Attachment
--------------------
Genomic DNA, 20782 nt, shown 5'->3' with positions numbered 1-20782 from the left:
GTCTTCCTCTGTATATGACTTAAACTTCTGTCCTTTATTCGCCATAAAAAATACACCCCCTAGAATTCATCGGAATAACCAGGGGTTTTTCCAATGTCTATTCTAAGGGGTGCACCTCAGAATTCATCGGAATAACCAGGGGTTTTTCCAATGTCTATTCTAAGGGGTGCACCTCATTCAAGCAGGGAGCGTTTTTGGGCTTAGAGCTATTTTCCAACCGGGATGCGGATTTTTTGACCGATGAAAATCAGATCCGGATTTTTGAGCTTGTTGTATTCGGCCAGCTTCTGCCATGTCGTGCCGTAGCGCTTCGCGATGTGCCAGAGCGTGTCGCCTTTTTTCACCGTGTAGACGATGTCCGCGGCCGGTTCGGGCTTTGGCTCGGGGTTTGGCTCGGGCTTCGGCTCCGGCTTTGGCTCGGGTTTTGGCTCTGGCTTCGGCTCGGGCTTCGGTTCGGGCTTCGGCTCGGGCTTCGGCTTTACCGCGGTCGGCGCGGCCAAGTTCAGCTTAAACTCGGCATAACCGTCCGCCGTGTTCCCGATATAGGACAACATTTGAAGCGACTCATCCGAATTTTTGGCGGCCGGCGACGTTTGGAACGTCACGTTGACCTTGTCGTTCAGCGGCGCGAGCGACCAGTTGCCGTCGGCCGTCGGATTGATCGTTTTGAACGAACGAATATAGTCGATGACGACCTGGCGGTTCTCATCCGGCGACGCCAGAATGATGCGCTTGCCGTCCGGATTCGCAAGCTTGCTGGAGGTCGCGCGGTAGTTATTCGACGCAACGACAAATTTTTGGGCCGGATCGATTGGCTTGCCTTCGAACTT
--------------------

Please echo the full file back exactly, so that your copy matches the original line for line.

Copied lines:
Genomic DNA, 20782 nt, shown 5'->3' with positions numbered 1-20782 from the left:
GTCTTCCTCTGTATATGACTTAAACTTCTGTCCTTTATTCGCCATAAAAAATACACCCCCTAGAATTCATCGGAATAACCAGGGGTTTTTCCAATGTCTATTCTAAGGGGTGCACCTCAGAATTCATCGGAATAACCAGGGGTTTTTCCAATGTCTATTCTAAGGGGTGCACCTCATTCAAGCAGGGAGCGTTTTTGGGCTTAGAGCTATTTTCCAACCGGGATGCGGATTTTTTGACCGATGAAAATCAGATCCGGATTTTTGAGCTTGTTGTATTCGGCCAGCTTCTGCCATGTCGTGCCGTAGCGCTTCGCGATGTGCCAGAGCGTGTCGCCTTTTTTCACCGTGTAGACGATGTCCGCGGCCGGTTCGGGCTTTGGCTCGGGGTTTGGCTCGGGCTTCGGCTCCGGCTTTGGCTCGGGTTTTGGCTCTGGCTTCGGCTCGGGCTTCGGTTCGGGCTTCGGCTCGGGCTTCGGCTTTACCGCGGTCGGCGCGGCCAAGTTCAGCTTAAACTCGGCATAACCGTCCGCCGTGTTCCCGATATAGGACAACATTTGAAGCGACTCATCCGAATTTTTGGCGGCCGGCGACGTTTGGAACGTCACGTTGACCTTGTCGTTCAGCGGCGCGAGCGACCAGTTGCCGTCGGCCGTCGGATTGATCGTTTTGAACGAACGAATATAGTCGATGACGACCTGGCGGTTCTCATCCGGCGACGCCAGAATGATGCGCTTGCCGTCCGGATTCGCAAGCTTGCTGGAGGTCGCGCGGTAGTTATTCGACGCAACGACAAATTTTTGGGCCGGATCGATTGGCTTGCCTTCGAACTT